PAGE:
“MURIC is astounded by this conservative shift in Nigeria’s foreign policy. It is on record that Nigeria has always been in the forefront of Africa’s struggle for freedom, justice and equal rights,” the group said in its statement signed by its director Ishaq Akintola.

“Nigeria has always been known for its principled stand on international issues. This great African country confronted the apartheid regime of South Africa until it collapsed. We did the same in Rhodesia, Zimbabwe and Angola.

“The basis has always been the promotion of fundamental human rights on the international scene. On what basis has Nigeria supported Israel this time around?”

Nigerian presidential spokesman Reuben Abati has not responded to Anadolu Agency’s request for comment on the country’s decision to abstain and the accusations already leveled against Jonathan.

Nigeria’s Supreme Council for Islamic Affairs (NSCIA) also accused the government of betraying the Nigerian people after abstaining from voting in favor of a motion seeking recognition for an independent Palestinian state at the UN Security Council earlier this week.

“By this development, we felt that Nigeria government had betrayed the people of Nigeria and created serious problems for the nation’s foreign policies,” NSCIA Secretary-General Ishaq Oloyeda said in a statement.

“It was indeed a slap on the faces of all the freedom fighters,” he added.

Nigeria unexpectedly abstained from voting when the Palestinian statehood motion was presented before the 15-member UN Security Council on Tuesday.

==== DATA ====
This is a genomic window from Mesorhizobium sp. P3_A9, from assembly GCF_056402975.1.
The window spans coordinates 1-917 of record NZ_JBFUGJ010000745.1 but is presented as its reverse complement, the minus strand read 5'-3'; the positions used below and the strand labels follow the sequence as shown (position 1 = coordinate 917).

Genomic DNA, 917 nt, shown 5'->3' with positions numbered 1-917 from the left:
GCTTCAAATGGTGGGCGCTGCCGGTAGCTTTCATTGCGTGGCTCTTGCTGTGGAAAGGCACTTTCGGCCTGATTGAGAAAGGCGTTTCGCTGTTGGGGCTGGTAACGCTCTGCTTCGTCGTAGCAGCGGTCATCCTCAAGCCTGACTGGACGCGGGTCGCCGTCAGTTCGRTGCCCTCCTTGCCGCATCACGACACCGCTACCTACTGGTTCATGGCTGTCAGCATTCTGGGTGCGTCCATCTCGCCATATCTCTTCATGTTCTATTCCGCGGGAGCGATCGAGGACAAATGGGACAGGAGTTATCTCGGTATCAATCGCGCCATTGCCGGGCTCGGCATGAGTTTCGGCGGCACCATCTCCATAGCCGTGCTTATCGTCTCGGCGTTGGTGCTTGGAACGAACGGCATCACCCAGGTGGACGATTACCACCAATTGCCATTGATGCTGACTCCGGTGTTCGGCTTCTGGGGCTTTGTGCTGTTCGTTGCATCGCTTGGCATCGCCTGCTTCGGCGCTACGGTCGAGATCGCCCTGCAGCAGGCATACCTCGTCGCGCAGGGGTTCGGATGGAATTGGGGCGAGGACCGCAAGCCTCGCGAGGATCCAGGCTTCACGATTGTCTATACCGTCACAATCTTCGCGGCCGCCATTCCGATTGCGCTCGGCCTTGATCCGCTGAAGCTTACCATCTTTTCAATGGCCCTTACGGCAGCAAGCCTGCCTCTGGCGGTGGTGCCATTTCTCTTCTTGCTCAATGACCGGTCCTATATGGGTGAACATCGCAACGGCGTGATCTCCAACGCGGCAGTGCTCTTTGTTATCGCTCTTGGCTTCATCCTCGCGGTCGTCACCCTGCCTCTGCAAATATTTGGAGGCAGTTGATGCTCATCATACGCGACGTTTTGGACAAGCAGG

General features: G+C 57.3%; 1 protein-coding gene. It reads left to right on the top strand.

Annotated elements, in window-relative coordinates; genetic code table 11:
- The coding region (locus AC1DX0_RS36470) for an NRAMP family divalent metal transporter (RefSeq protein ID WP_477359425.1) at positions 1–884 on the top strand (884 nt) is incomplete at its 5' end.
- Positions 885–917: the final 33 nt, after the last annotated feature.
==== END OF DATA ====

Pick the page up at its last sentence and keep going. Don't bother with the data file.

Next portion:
Source: World Bulletin.


Israel’s Netanyahu wins Likud party primary

January 01, 2015

JERUSALEM (AP) — Israeli Prime Minister Benjamin Netanyahu won the backing of his hard-line Likud party in its primary and will lead it into general elections this March, Israeli media reported Thursday.

With about 20 percent of the ballots cast Wednesday counted, Israeli media said Netanyahu had won the support of about 75 percent of electors, giving him an unassailable lead over challenger Danny Danon, a former deputy defense minister.

Some 100,000 Likud members were eligible to vote in the poll. Netanyahu was the heavily favored candidate in the vote. Early opinion polls ahead of the March 17 general elections show Netanyahu’s Likud party in a neck-and-neck race with a joint list headed by Labor Party leader Isaac Herzog and former Justice Minister Tzipi Livni of the Hatnuah party.

Netanyahu has been Israeli prime minister since 2009, taking a hard-line in Israel’s relations with the Palestinians. He has cultivated members of his right-wing coalition through supporting contentious legislation that would enshrine into law Israel’s status as a Jewish state.

But he has so far drawn a line with the right at efforts to change the status at a disputed Jerusalem holy site by allowing Jews to pray there, fearing that such a change would solidify anti-Israeli opinion in the Islamic world and undermine the country’s relations with the United States and Europe.

Early returns in the Likud primary suggest that one major backer of the change in the status quo at the site, known to Jews as the Temple Mount and Muslims as the Nobel Sanctuary, did not win enough support to gain a chance to return to parliament, while another supporter of that change did.